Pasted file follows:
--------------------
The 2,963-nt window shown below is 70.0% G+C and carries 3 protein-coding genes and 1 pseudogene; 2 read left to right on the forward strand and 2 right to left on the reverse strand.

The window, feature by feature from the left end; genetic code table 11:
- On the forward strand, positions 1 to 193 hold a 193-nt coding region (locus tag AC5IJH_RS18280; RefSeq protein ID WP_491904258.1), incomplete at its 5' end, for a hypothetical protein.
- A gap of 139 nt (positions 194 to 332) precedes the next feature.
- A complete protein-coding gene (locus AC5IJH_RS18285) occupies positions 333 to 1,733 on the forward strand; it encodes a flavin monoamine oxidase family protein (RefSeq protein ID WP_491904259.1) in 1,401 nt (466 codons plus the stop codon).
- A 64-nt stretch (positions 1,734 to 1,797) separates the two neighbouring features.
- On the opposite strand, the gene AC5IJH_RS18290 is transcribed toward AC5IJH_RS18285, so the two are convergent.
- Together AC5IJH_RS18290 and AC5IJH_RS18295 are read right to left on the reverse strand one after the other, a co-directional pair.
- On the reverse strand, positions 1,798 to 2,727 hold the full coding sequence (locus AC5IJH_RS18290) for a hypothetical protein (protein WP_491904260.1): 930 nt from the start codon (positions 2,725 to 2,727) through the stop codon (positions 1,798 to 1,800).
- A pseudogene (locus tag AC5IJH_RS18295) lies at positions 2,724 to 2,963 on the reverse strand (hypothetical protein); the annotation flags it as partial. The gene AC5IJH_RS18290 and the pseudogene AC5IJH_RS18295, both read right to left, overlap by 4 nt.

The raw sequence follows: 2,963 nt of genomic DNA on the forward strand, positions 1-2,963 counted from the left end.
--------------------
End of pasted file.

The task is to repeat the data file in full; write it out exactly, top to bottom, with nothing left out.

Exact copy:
The 2,963-nt window shown below is 70.0% G+C and carries 3 protein-coding genes and 1 pseudogene; 2 read left to right on the forward strand and 2 right to left on the reverse strand.

The window, feature by feature from the left end; genetic code table 11:
- On the forward strand, positions 1 to 193 hold a 193-nt coding region (locus tag AC5IJH_RS18280; RefSeq protein ID WP_491904258.1), incomplete at its 5' end, for a hypothetical protein.
- A gap of 139 nt (positions 194 to 332) precedes the next feature.
- A complete protein-coding gene (locus AC5IJH_RS18285) occupies positions 333 to 1,733 on the forward strand; it encodes a flavin monoamine oxidase family protein (RefSeq protein ID WP_491904259.1) in 1,401 nt (466 codons plus the stop codon).
- A 64-nt stretch (positions 1,734 to 1,797) separates the two neighbouring features.
- On the opposite strand, the gene AC5IJH_RS18290 is transcribed toward AC5IJH_RS18285, so the two are convergent.
- Together AC5IJH_RS18290 and AC5IJH_RS18295 are read right to left on the reverse strand one after the other, a co-directional pair.
- On the reverse strand, positions 1,798 to 2,727 hold the full coding sequence (locus AC5IJH_RS18290) for a hypothetical protein (protein WP_491904260.1): 930 nt from the start codon (positions 2,725 to 2,727) through the stop codon (positions 1,798 to 1,800).
- A pseudogene (locus tag AC5IJH_RS18295) lies at positions 2,724 to 2,963 on the reverse strand (hypothetical protein); the annotation flags it as partial. The gene AC5IJH_RS18290 and the pseudogene AC5IJH_RS18295, both read right to left, overlap by 4 nt.

The raw sequence follows: 2,963 nt of genomic DNA on the forward strand, positions 1-2,963 counted from the left end.